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NEW RELEASES

THE BIG BOUNCE It wasn't that long ago that Owen Wilson was the cinematic equivalent of a mosquito: noisy, bothersome, and deserving of a good smack. Yet his blond, bland, surfer-boy shtick has gradually grown on me, and indeed, he proves to be the MVP of this souffle-light adaptation of the Elmore Leonard novel. A 1969 film version starring Ryan O'Neal has been completely forgotten over time, and there's no reason to think this new take won't share a similar fate. But for now, it's an amusing watch, with Wilson cast as a small-potatoes thief who, while killing time in Hawaii, runs afoul of a venal real estate developer (Gary Sinise) while simultaneously striking up a relationship with his mistress (Sara Foster). Wilson and former model Foster make a sexy couple, and director George Armitage brings to the project the same degree of playful insouciance that informed his previous picture, Grosse Pointe Blank. But with a running time just shy of 90 minutes, the feeling emerges that a third of the movie was left on the cutting-room floor, as evidenced by jarring transitions in plot and character development and the ill use of several major stars (Morgan Freeman and Charlie Sheen are saddled with half-baked characters, while Sinise barely appears at all). Gorgeous location shooting, though. 1/2

CITY OF GOD Technically, this isn't a new release, since it played Charlotte briefly (very briefly) back in March 2003. But thanks to its four surprise Oscar nominations (including one for director Fernando Meirelles), it's being re-released nationally, so there's no reason not to catch it the second time around. Based on actual events, this Brazilian import takes a hard look at a Rio De Janeiro slum and dissects the lifestyle of the youthful thugs who rule with a bloody fist. Make no mistake: As depicted here, the "City of God" (the name given to the area) is nothing less than a war zone, with blood flowing as swiftly and steadily as water over Niagara Falls. Our clean-cut protagonist in this urban epic is Rocket (Alexandre Rodrigues), whose desire to become a professional photographer might be just the thing to lift him out of the surrounding squalor. On the opposite end, there's Li'l Ze (Leandro Firmino da Hora), a rabid gang leader prone to killing anybody at any time -- perhaps not since Ralph Fiennes' Nazi in Schindler's List has there been such a frightening portrait of unadulterated evil onscreen. Certainly, it's tough to withstand 130 minutes of continuous nihilism, but Meirelles and his contributors are so completely in command of this material (the storytelling moves like mercury) that it's impossible not to get caught up in their descent into Hell on Earth. 1/2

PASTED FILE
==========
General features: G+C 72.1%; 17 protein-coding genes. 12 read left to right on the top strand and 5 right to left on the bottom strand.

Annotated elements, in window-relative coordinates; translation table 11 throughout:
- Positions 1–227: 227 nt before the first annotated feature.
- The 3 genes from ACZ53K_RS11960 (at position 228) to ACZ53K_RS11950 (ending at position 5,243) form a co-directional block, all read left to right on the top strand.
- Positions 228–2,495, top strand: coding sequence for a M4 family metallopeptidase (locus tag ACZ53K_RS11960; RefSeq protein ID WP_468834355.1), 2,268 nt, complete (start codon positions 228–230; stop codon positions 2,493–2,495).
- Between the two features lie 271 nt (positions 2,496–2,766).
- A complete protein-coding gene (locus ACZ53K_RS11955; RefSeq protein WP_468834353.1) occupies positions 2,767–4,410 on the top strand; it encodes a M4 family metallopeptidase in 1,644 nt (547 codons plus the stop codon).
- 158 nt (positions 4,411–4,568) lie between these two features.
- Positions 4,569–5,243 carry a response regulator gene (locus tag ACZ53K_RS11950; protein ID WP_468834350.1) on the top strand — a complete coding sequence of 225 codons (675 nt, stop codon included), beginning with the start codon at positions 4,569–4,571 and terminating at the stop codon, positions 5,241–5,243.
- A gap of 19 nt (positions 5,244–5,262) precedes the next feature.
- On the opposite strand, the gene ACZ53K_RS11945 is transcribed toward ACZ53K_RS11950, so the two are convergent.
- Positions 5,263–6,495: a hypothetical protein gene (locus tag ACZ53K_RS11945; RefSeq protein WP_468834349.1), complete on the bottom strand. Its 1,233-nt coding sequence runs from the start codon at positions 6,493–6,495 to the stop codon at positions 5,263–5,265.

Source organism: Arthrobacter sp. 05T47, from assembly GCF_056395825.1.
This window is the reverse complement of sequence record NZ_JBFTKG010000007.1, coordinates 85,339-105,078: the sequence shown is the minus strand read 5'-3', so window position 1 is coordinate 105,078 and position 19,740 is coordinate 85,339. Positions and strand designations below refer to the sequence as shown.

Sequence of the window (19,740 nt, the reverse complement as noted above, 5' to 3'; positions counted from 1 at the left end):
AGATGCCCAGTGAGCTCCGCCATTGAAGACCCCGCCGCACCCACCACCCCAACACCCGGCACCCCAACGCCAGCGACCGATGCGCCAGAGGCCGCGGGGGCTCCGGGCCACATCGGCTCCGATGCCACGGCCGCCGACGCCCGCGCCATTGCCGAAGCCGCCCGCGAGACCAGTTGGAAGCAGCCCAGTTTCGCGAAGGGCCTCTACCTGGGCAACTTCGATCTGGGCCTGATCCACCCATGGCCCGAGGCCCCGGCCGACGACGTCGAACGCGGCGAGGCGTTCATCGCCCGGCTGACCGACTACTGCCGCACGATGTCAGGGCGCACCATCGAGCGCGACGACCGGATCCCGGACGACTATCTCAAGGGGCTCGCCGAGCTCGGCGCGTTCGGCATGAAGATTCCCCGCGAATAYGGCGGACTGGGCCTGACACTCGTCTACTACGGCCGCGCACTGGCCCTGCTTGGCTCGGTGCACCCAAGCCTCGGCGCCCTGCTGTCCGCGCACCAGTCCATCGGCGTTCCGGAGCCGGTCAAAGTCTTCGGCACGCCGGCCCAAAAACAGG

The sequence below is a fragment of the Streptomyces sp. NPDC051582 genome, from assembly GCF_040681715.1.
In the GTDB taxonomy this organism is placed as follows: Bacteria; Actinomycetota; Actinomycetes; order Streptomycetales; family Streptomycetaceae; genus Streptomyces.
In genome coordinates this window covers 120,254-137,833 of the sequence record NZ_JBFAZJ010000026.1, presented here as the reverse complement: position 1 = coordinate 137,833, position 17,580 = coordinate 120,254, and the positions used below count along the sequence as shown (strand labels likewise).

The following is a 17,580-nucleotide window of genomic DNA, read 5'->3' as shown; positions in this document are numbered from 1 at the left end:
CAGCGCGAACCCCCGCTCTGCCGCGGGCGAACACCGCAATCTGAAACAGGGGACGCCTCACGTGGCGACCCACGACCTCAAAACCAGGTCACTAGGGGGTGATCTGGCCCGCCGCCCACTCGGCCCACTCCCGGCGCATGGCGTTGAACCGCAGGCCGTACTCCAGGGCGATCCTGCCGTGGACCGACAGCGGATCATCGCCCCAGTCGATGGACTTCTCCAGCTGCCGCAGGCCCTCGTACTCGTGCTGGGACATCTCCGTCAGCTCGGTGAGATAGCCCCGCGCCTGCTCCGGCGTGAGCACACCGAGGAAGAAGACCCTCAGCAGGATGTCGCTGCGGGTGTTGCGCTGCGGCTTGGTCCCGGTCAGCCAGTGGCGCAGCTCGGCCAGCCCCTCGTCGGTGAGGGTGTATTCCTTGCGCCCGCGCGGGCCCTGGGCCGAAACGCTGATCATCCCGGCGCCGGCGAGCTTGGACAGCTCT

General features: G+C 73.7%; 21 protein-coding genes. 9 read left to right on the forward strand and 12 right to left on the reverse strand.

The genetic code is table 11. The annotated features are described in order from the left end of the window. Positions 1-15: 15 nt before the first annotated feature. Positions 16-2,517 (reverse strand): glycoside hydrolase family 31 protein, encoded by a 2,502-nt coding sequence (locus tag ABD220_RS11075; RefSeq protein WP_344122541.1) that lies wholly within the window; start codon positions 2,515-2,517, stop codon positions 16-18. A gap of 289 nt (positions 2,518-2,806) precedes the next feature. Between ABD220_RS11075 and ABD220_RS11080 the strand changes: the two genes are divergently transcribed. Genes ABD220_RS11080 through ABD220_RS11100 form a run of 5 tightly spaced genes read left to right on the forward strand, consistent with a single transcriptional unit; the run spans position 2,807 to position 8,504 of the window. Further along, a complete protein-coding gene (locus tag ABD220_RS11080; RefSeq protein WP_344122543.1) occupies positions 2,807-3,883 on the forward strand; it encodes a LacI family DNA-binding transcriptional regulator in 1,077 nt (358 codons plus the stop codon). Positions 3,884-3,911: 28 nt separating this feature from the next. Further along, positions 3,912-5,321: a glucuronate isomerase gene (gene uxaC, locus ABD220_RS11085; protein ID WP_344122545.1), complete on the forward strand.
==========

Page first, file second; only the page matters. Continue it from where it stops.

MIRACLE This Disney release is being promoted as "From The Studio That Brought You The Rookie And Remember The Titans," and that's clearly the best way to market this piece. Like those sports-illustrated endeavors, this one's also an acceptably middlebrow drama that asks nothing more of its audience members than to cheer at the appropriate moments and, if theater management doesn't mind, get a "Wave" going during the climactic Big Game. Here, the focus is on coach Herb Brooks (Kurt Russell) and the 20 kids who formed the US Ice Hockey team that somehow managed to beat the formidable Russian squad during the 1980 Olympics. Although reasonably involving, there's nothing about the movie's "underdog" angle that feels remotely fresh; instead, what's more interesting to ponder is the film's not-so-subtle suggestion that, coming at the end of a turbulent decade (Watergate, Vietnam, the hostage crisis, gasoline shortages), it was this single event and not, as widely credited, Ronald Reagan's ascendancy that inspired and rejuvenated a reeling nation. By that token, which sporting event will eventually lead us out of the escalating injustices in George W. Bush's United Police State of America? (The smart money's on Game 7 of the 2009 World Series.) 1/2

CURRENT RELEASES

ALONG CAME POLLY OK, so the stars have no chemistry together (Jennifer Aniston's channeling Diane Keaton in Annie Hall, Ben Stiller's channeling Ben Stiller in just about everything). And writer-director John Hamburg doesn't even begin to mine the comic possibilities of his premise, which examines the budding relationship between an overly cautious businessman who analyzes the risk factor in everything and an easy-going woman with a blind ferret and a spontaneous nature. Not to mention, the potty humor goes waaay overboard. Yet two factors save this from being a disaster: a terrific supporting cast, and Hamburg's ability to nail the little moments even as he's screwing up the big picture. These factors allow the film to provide more laughs than one would have initially thought possible. 1/2

THE BUTTERFLY EFFECT In this redundant sci-fi tale, Ashton Kutcher plays a troubled college student haunted by a horrific childhood that managed to incorporate pedophilia, a psychotic dad, a dead baby, and a dog set on fire. But after discovering that, by accessing the journals he kept as a kid, he's able to travel back to that period in time, he sets about changing the events of his life -- and in effect creates alternate realities about as dismal as the one he left behind. Initially intriguing, this quickly turns silly and then eventually wears out its welcome altogether: By the time Kutcher makes his umpteenth time jump, I was praying that we would all end up landing in a better movie. 1/2

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